Percy first appears in the 1904 Wise's Postal Directory and is listed as a "Mining agent and share broker" of both Reefton and Greymouth. This listing is repeated in the 1905 edition but in 1906 he is listed only in Reefton.
On 12 December 1906 the Otago Witness has a lenght article about the Blackwater Reef and also mentions that Percy was paid £30,000 for the property.
On 25 March 1907 the Blackwater Mines Ltd is registered in New Zealand. On 15 August 1907 he is reported in the Westcoast Times as being part of a deputation to the Minister of Customs seeking the removal of duties on mining machinery.
In the 1908 Wise's Postal Directory Percy is now living in Brougham Street, Nelson.
He is reported as being elected as a directory to the NZ Portlan Cement Company - Evening Post 28 January 1908.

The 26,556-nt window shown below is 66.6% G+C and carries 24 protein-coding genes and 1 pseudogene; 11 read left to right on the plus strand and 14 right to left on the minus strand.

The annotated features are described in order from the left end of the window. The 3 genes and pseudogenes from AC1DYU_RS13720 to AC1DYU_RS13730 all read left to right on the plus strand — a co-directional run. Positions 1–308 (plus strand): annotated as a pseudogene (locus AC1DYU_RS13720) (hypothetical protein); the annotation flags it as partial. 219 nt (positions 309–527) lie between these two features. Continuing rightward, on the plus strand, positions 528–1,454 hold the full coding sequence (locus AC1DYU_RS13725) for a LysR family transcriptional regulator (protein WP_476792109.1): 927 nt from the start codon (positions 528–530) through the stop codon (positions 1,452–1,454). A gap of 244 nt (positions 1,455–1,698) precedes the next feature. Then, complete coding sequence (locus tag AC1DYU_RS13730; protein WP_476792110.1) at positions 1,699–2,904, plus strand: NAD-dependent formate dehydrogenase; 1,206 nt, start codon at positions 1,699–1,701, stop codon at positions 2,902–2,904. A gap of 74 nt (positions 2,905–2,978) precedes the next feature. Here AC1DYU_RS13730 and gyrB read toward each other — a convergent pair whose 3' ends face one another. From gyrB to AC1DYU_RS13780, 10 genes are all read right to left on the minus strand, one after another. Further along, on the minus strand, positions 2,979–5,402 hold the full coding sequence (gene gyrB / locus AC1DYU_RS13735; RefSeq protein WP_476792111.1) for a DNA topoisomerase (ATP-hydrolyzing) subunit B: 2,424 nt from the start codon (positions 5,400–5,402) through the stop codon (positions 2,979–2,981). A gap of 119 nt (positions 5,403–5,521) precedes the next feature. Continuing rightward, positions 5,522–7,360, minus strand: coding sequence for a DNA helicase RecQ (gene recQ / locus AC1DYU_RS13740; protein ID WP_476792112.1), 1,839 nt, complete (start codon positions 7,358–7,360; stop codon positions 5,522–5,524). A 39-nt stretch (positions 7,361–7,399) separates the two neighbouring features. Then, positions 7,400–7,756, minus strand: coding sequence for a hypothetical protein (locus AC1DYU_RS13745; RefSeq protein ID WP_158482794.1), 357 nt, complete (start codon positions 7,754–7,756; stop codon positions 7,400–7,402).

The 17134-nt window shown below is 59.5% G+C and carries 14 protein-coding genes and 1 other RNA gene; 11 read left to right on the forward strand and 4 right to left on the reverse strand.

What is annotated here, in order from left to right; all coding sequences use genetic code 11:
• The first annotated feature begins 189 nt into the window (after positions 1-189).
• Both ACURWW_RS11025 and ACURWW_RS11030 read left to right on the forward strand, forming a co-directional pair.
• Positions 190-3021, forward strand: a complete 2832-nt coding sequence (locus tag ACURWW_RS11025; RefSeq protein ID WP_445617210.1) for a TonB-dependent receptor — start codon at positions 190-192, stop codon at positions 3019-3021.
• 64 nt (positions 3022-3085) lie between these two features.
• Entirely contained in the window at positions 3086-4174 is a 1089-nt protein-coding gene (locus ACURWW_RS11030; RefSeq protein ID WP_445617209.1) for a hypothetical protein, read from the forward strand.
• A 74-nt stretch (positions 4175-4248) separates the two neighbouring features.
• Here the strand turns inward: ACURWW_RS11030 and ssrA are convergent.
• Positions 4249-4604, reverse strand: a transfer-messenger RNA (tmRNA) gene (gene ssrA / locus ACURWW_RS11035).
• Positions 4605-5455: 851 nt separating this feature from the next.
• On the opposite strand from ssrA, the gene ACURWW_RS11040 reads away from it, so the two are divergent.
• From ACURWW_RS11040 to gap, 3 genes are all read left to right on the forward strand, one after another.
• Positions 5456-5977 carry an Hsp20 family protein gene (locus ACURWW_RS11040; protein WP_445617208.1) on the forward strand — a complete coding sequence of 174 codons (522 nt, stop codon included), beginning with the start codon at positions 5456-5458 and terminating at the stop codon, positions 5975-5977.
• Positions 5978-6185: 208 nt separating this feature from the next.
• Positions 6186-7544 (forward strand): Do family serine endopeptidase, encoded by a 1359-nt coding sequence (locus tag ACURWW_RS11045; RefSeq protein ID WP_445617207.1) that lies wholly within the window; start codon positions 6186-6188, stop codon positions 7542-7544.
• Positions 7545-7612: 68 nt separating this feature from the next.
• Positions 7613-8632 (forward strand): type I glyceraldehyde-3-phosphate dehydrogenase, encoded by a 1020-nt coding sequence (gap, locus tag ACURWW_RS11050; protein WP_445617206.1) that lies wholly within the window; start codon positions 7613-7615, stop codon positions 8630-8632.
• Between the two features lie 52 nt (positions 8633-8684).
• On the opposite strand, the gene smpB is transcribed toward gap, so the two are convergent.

On 17 July 1909 the Taranaki Herald notes that Mr Kinsgwell is a newly elected director of the Taranaki Petroleum Company. This must have been a short term directorship, as on 28 October 1909, again in the Taranaki Herald, Mr P N Kingswell is noted as being a retiring director.
By 1909 the Kingswell family was established in Auckland. On 2 October 1909 Percy, who was at the time the President of the Auckland Golf Club, purchased the 'Golf House' from the Auckland Golf Club when it was decided to relocate the Club's course from the south slopes of the One Tree Domain to Middlemore. On purchasing the house he "added bay windows on both floors and the curious octagonal turret tower." He was reported in the Otago Witness 27 October 1909, as one of the new vice-presidents of the Maungakiekie Golf Club (being the name of the club taking over the One Tree Hill links).